Random Analytica

Random thoughts, charts, infographics & analysis. Not in that order

Tag: PNG

Mefloquine Dispatches: Peacetime in PNG (11th January 2023)

Reflecting the frustration at the treatment of veterans exposed to mefloquine my psychologist reached out to Richard Marles, the recently appointed Minister for Defence and Deputy PM and asked a question about Operation Baritone (March 1997).

The member of Richard Marles staff who responded might be unaware of the Company Group (3/97) that redeployed from Shoalwater Bay to Townsville at short notice. He wouldn’t know about the late-night review of your will and the death photo taken in the old hospital block. Nor blood pressure checks and the RMO signing off on your trip to war on the soldiers back in front of you. Picking up your seven magazines. Loading a pouch full of M26s. Inoculations in front of the Hercules. Lariam tablets being passed man-to-man. Briefings which talk about the rioting, the PNGDF in mutiny, South African mercenaries, Rascals, and the possibility of heavy casualties. The smell of excitement and fear as the clock moves from 24hrs Notice-To-Move (NTM) to 12hrs NTM. It would have been better than the Wild Bunch.

This message shouldn’t be coming from me. You should have been contacted as part of the Use of the Quinoline anti-malarial drugs Mefloquine and Tafenoquine in the Australian Defence Force investigation in 2018. In fact, members from 3 RAR were initially contacted by the Department of Veterans Affairs in relation to a 1996 deployment to Vanuatu. It was quickly shut down and muffled.

If you are reading the bad news here, I’m sorry if you are getting the message from me.

The Butchers Bill – Company Group 3/97

If you redeployed with the Company Group from Shoalwater Bay at the end of Exercise Tasman Thrust 97 and ended up waiting for the Hercules at Garbutt while we were staging, then you were given a Mefloquine Loading Dose (MLD). Don’t bother checking your medical records as it wasn’t written down. I had to prove my exposure via Red Cross records (I basically caught a lucky break).

Here is how you can check if you were given a Mefloquine Loading Dose as part of Company Group 3/97. If you got typhoid on the 22nd of March 1997 then you got an MLD as well. I distinctly remember getting 3-4 injections behind those planes. Check your vaccination records. Here is a personal example.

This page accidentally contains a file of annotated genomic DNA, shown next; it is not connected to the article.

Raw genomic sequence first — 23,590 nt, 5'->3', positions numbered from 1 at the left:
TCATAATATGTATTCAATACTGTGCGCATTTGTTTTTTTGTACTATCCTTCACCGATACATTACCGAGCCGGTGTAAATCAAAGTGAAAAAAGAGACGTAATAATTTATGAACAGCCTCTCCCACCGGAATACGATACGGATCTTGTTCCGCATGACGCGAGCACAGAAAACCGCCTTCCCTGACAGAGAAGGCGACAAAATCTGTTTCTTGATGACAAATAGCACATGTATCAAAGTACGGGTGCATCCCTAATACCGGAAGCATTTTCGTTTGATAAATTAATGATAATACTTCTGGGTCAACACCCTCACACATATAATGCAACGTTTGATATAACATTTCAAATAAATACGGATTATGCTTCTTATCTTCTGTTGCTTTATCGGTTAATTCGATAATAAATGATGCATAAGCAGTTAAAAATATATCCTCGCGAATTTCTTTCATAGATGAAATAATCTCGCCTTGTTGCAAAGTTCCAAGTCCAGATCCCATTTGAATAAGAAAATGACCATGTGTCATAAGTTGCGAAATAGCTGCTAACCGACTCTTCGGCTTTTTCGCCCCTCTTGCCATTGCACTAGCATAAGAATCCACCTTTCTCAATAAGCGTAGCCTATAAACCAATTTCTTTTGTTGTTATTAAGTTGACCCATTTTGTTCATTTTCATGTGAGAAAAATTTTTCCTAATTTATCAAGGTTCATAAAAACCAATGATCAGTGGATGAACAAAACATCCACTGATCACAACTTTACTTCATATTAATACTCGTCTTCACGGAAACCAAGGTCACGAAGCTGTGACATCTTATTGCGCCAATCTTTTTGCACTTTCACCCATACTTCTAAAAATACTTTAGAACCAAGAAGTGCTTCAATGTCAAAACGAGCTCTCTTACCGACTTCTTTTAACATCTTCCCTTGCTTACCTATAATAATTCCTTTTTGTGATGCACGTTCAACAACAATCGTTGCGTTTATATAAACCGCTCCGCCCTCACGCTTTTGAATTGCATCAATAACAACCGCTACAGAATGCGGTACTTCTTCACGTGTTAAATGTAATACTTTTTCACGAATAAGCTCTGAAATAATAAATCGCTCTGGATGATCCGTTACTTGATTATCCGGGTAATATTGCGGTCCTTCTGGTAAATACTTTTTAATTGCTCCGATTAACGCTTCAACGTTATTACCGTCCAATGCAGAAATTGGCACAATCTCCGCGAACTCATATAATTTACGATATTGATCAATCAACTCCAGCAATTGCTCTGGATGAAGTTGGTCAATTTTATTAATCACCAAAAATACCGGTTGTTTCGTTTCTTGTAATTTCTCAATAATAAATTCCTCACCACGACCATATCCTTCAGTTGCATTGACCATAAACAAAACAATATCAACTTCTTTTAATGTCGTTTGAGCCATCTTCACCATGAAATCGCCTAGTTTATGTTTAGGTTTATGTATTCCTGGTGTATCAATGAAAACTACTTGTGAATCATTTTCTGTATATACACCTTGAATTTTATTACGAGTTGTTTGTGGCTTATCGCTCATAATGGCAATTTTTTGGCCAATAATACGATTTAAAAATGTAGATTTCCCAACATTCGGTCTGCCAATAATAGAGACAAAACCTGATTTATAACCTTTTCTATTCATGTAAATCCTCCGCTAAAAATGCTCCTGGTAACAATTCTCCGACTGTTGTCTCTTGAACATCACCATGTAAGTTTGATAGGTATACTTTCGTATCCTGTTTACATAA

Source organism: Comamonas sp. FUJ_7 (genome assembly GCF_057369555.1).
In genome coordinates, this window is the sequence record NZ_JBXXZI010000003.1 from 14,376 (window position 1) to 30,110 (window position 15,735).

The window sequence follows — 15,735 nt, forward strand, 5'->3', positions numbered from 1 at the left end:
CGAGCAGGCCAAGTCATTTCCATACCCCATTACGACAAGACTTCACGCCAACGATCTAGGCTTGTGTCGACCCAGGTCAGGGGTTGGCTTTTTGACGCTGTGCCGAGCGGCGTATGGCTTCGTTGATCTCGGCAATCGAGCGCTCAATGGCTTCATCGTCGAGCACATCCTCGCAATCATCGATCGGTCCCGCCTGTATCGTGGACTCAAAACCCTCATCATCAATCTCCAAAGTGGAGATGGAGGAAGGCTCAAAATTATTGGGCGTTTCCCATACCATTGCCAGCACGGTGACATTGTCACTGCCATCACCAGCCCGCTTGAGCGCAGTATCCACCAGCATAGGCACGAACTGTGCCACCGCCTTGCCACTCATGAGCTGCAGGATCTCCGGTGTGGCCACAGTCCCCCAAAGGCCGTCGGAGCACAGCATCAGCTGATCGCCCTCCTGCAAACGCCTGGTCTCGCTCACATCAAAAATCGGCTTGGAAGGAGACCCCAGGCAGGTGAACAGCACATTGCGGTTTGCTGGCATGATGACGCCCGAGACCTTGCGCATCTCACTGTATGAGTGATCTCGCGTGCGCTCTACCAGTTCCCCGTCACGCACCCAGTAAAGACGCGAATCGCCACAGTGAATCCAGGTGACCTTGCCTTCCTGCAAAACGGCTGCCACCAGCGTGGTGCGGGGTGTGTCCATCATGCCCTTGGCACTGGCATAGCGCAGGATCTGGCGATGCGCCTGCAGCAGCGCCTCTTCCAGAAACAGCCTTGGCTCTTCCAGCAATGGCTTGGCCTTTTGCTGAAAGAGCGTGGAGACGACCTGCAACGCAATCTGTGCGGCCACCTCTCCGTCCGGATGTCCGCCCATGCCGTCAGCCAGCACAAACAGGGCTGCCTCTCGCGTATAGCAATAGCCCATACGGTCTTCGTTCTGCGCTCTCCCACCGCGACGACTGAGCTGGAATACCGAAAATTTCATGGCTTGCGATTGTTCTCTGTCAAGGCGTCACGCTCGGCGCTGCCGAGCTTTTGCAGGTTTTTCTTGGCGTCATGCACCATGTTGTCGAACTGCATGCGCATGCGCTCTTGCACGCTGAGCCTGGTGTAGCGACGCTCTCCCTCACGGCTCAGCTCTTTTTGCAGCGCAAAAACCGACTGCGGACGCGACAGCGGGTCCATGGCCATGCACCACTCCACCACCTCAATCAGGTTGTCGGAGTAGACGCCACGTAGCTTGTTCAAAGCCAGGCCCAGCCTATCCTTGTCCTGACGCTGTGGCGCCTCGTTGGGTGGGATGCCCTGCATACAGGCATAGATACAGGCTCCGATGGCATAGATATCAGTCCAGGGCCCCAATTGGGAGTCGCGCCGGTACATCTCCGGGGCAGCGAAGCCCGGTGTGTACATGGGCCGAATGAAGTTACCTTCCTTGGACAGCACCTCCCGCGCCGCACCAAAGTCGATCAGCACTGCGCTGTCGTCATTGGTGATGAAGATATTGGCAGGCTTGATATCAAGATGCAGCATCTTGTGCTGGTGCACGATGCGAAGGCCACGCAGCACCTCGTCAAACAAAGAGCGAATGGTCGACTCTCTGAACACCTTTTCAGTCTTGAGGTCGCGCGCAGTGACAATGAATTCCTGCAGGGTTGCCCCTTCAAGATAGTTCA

Battalion Group – 1 RAR

I was at Garbutt and had no visibility of this. However, the Australian Government decided to activate the Battalion Group. Once activated it is very likely the RMOs started the vaccination process including anti-malarial treatments. I’d be checking your medical records as well.

For confirmation here is Tony Wright’s 20th anniversary write up of the Sandline Affair. Via the Sydney Morning Herald (circa 2019). From the Archives: Gunpoint in PNG; mercenaries evacuated. Excerpt:

The Federal Government placed a crack Army battalion on heightened alert in a contingency plan to evacuate 12,000 Australian citizens from Papua New Guinea as rebel troops bundled the remaining mercenaries out of the country.

Late last night, 55 mercenaries were put on a chartered Air Niugini jet to Hong Kong.

The confrontation between PNG’s rebellious defence force and the Prime Minister, Sir Julius Chan, over his aborted plan to use the mercenaries in the Bougainville conflict moved towards a showdown yesterday.

A Battalion Group is not just made up of Grunts. Things were moving very quickly. Some thoughts. Signals and medics were on the first two planes (so you would also be exposed). Airforce personnel assigned would all be exposed. Possibly a 3 RAR company? Certainly SF. Apparently four naval ships were assigned to the initial deployment. If in doubt, double check your medical records.

To the Lost.

30. Mefloquine Dispatches: The Sandline Affair, 21st March 1997

On the 25th Anniversary of the Sandline Affair I thought it might be worthwhile to publish a couple of items I came across during my mefloquine research. The first is an article originally published on the 21st March 1997 by the Sydney Morning Herald. From the Archives: Gunpoint in PNG; mercenaries evacuated. Excerpt:

The Federal Government placed a crack Army battalion on heightened alert in a contingency plan to evacuate 12,000 Australian citizens from Papua New Guinea as rebel troops bundled the remaining mercenaries out of the country.

Late last night, 55 mercenaries were put on a chartered Air Niugini jet to Hong Kong.

The confrontation between PNG’s rebellious defence force and the Prime Minister, Sir Julius Chan, over his aborted plan to use the mercenaries in the Bougainville conflict moved towards a showdown yesterday.

The sacked military commander, Brigadier-General Jerry Singirok, who still holds the loyalty of most of PNG’s 4,700 troops, rejected the compromise plan by Sir Julius to hold an inquiry into the mercenaries plan, claiming it would be rigged.